18 Apr 2021

Data Serialization in Python, JSON

Introduction

Serialization refers to the process using which complex objects can be converted to byte streams to enable their storage and/or transfer. The reverse process, loading complex objects from bytes, is known as deserialization.

This is required invariably while developing applications in the real world. A good example is the response of web APIs.

JSON

So, how does one go about performing this operation. Well, if the data types for the object in question are simple (native) enough, there is nothing wrong in simply dumping the object as JSON. JSON has the advantage of being human readable and editable.

Considering a Python dataclass like so:

@dataclass
class Holding:
    '''Class for keeping track of a holding in Portfolio.'''
    symbol: str
    buy_price: float
    quantity: int
    target: float
    stoploss: float

...one can write a simple to_json() method.

def to_json(self) -> str:
    return json.dumps(asdict(self))

Initializing an object of the class:

def main():
    holding = Holding(
        'HDFCBANK', 97.89, 5, 112.1, 95.4  
    )
    print(holding.to_json())

And adding some runner code:

if __name__ == '__main__':
    main()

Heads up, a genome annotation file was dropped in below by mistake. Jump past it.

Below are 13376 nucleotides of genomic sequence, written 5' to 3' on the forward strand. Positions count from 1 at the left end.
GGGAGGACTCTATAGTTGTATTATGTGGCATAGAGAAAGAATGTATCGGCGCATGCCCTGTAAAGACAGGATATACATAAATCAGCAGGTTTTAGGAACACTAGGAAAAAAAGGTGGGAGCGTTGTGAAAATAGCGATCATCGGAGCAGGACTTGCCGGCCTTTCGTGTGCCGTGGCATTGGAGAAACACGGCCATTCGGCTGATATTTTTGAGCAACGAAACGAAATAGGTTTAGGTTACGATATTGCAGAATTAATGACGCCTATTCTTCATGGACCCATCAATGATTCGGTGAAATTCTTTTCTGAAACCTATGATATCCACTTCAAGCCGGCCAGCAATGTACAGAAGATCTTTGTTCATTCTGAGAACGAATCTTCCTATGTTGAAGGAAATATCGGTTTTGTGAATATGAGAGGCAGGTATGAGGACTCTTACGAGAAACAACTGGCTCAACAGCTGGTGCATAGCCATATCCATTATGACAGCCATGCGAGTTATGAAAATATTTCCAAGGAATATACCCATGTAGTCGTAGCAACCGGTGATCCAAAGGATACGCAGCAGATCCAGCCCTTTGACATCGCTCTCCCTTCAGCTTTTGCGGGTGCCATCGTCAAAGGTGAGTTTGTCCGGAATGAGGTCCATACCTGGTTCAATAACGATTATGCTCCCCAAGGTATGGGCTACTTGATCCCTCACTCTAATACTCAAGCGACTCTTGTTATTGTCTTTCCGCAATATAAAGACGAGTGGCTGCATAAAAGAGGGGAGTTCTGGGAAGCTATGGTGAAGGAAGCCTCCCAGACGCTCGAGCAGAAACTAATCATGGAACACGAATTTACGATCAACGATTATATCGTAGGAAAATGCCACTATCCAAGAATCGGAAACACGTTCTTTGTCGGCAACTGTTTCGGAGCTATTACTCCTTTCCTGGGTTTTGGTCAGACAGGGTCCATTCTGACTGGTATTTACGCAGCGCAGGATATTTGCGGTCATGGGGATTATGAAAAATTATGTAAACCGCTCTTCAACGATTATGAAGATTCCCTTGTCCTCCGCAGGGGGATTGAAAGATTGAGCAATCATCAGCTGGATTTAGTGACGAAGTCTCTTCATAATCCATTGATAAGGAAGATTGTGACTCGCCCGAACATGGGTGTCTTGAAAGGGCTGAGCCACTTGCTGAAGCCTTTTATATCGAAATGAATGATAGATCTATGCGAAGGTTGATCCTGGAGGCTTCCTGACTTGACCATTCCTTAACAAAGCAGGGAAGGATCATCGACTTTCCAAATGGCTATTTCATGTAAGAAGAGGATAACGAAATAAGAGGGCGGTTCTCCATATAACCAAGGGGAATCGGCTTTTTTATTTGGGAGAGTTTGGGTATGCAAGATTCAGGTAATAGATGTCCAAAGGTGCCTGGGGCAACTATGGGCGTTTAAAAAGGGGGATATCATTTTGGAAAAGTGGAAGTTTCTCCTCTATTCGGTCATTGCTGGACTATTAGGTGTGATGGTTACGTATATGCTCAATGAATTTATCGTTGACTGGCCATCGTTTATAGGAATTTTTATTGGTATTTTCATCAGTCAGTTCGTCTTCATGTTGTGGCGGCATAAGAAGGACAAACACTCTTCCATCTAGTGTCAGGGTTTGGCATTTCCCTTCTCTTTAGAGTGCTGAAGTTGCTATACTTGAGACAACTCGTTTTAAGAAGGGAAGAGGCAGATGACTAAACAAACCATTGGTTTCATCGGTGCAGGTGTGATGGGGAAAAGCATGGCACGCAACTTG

Produces the output:

{"symbol": "HDFCBANK", "buy_price": 97.89, "quantity": 5, "target": 112.1, "stoploss": 95.4}

Not too shabby.

These can be nested as well.

@dataclass
class Dataclass:
    def to_json(self) -> str:
        return json.dumps(asdict(self))

@dataclass
class Price(Dataclass):
    '''Class for storing any kind of price.'''
    name: str
    price: int

@dataclass
class Holding(Dataclass):
    '''Class for keeping track of a holding in Portfolio.'''
    symbol: str
    buy_price: Price
    quantity: int
    target: float
    stoploss: float

    def to_json(self) -> str:
        return json.dumps(asdict(self))

def main():
    holding = Holding(
        'HDFCBANK', Price('buy', 97.89), 5, 112.1, 95.4
    )
    print(holding.to_json())

if __name__ == '__main__':
    main()

Output:

{"symbol": "HDFCBANK", "buy_price": {"name": "buy", "price": 97.89}, "quantity": 5, "target": 112.1, "stoploss": 95.4}

Shortcomings

But the shortcomings of using JSON are soon evident. What happens if the data types are more complex, for example, other classes? Indeed adding a complex attribute to the class causes it to fail.

Suppose we have a dataclass which has only one attribute of the type of featuretools's EntitySet:

@dataclass
class CustomEntity(Dataclass):
    entity_set: EntitySet

Attempting to_json() an object of class CustomEntity throws an exception.

TypeError: Object of type EntitySet is not JSON serializable

Some objects simply can't be dumped to JSON. Fortunately for those objects we have other solutions. Click here to go to the next post in this series where we explore them.

Code for this post can be found here.